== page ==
The Karnival Kid Mickey Mouse. In the internal magazine publication for Disney employees, The Disney World in a 1966 edition, the staff was intending to write a short article about the creation of storyboards at the Disney Studio to use to promote the fact of storyboards being used for three elaborate sequences in the live-action film The Adventures of Bullwhip Griffin (1967) but found an unexpected surprise that it shared with readers:
“Walt and Ub Iwerks, who did the sketches, and Les Clark, one of the Studio’s original animators, get themselves a few laughs over the 1929 antics of Mickey Mouse in a lively short called The Karnival Kid, wherein Mickey enjoys an amusement park.
“They are looking at the actual Iwerks drawings which Floyd Gottfredson, then an in-betweener, rescued from a wastebasket where someone had tossed them during a move of offices in a section of the animation department way back in 1930. He had kept them ever since and thought to mention the fact when The Disney World began digging into the history of storyboards.
“It took no more than a half dozen of these eight by twelve-inch sheets, six panels to a sheet, to lay out this, the ninth of the Mickey Mouse shorts.
“Walt was amazed when he heard of the find and called Ub and Les in for a laughs.
“Boy, when you think of the details we get into these days to make a picture,” Walt said in awe. “Why, we used to knock things out every two weeks.” He paused, looking at the other two for a moment. “Well, no more than a month, anyway,” he added.
“Everyone laughed, particularly when Walt pointed out (panel drawing) No. 17 in the panels shown here. “Look at old Mickey, pulling down the skin of that weenie and giving it a sound spanking,” he said. “Takes the steam out of a hot dog every time.”
“Everyone laughed some more.”
This issue featured the last photo of Walt and Ub together and somewhat debunks the reports that Walt was “cold” towards Ub during the later years or uninterested in his earlier cartoons. It is also nice to see Walt get a good laugh or two just a few short months before his passing away.
Wisdom of Freleng. In Millimeter magazine February 1982, animation legend Friz Freleng stated, “I don’t base my pictures on special effects. The characters are what matter in animation — the love of these characters and the personalities we projected are what makes them. The rest is just the stage and I don’t think that makes a lot of difference with what we do. We depend on personalities – Bugs Bunny is a superstar. He just needs the vehicles he deserves. All we’re hoping is that maybe someday we’ll be able to bring the characters back regularly to the big screen. It’s exciting – just the possibility that maybe this could happen.”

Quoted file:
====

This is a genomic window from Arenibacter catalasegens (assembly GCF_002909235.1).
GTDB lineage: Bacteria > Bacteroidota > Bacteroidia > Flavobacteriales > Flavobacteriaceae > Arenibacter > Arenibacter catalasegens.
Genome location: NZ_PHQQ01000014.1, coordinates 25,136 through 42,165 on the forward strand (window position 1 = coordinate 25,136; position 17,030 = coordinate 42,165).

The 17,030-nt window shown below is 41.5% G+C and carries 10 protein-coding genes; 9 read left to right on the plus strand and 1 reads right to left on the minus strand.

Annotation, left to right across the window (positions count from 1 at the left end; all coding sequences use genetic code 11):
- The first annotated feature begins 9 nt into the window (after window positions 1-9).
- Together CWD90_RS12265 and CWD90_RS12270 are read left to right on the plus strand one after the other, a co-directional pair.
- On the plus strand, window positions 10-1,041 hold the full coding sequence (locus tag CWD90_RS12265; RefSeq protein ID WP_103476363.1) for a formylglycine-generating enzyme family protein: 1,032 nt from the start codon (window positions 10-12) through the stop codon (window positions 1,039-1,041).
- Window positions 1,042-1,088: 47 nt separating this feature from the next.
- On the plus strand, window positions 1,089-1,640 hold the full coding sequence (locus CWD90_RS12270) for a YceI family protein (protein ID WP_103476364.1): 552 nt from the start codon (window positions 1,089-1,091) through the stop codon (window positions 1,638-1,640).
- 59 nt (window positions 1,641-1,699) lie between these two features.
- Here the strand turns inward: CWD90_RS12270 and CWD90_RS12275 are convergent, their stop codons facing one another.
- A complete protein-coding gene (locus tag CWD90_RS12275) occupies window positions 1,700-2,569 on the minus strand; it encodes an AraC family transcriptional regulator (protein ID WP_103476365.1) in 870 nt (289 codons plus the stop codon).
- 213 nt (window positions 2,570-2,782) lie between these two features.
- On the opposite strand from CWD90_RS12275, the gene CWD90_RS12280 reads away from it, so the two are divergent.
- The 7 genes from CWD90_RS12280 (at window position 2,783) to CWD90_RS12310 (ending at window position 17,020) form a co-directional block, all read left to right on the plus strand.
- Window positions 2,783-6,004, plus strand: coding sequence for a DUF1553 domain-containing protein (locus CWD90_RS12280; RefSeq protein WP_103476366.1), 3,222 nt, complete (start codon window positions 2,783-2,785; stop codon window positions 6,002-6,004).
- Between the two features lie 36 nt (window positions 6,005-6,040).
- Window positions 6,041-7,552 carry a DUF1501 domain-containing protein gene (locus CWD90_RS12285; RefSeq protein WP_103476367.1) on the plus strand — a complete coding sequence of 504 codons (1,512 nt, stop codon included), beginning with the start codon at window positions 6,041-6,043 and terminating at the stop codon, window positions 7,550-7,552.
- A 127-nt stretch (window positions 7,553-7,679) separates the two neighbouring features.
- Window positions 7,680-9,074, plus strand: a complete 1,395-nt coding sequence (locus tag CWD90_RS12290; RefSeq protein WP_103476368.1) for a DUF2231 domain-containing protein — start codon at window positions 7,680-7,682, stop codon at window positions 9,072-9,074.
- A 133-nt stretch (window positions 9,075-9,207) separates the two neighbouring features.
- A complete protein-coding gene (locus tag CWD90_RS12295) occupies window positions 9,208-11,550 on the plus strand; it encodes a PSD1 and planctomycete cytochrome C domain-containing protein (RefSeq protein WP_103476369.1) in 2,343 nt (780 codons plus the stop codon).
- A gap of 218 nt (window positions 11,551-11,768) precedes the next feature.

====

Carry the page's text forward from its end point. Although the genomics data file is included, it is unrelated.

The Wisdom of Joe Barbera. In 1982, the announcement that Hanna-Barbera would be producing an animated series based on The Shirttails characters from Hallmark Cards prompted this statement from producer Joe Barbera, “We’re into quality. Everything has to be better than before. Kids will find what they like.”
Rodent Burnout. In a Knight-News-Tribune article written by Desmond Ryan in 1986, animator and producer Don Bluth remembered, “We’d done pretty well with a video game we animated called Dragon’s Lair but the bottom had fallen out of that market. Then Steven (Spielberg) called and told me the story of An American Tail (1986). The only problem came when he said, ‘This involves mice’. We had just devoted three years to drawing mice (The Secret of NIMH, 1982) and we were suffering from rodent burnout. I couldn’t even bring myself to look at a Tom and Jerry cartoon. I said, ‘Mice? Well, maybe we can make them different mice’. Steven’s really exceptional in story meetings. His ideas are good and imaginative and he has a way of coming up with an immediate image. He has a library in his head.”
Insight from Norm Prescott. Filmation executive Norm Prescott in the L.A. Daily News newspaper for December 13, 1981 discussed the emphasis on putting something educational into cartoons and the topic of merchandising: “Kids are entitled to have their Saturdays off. They’re entitled to watch TV for the fun of it and escape the five day school week.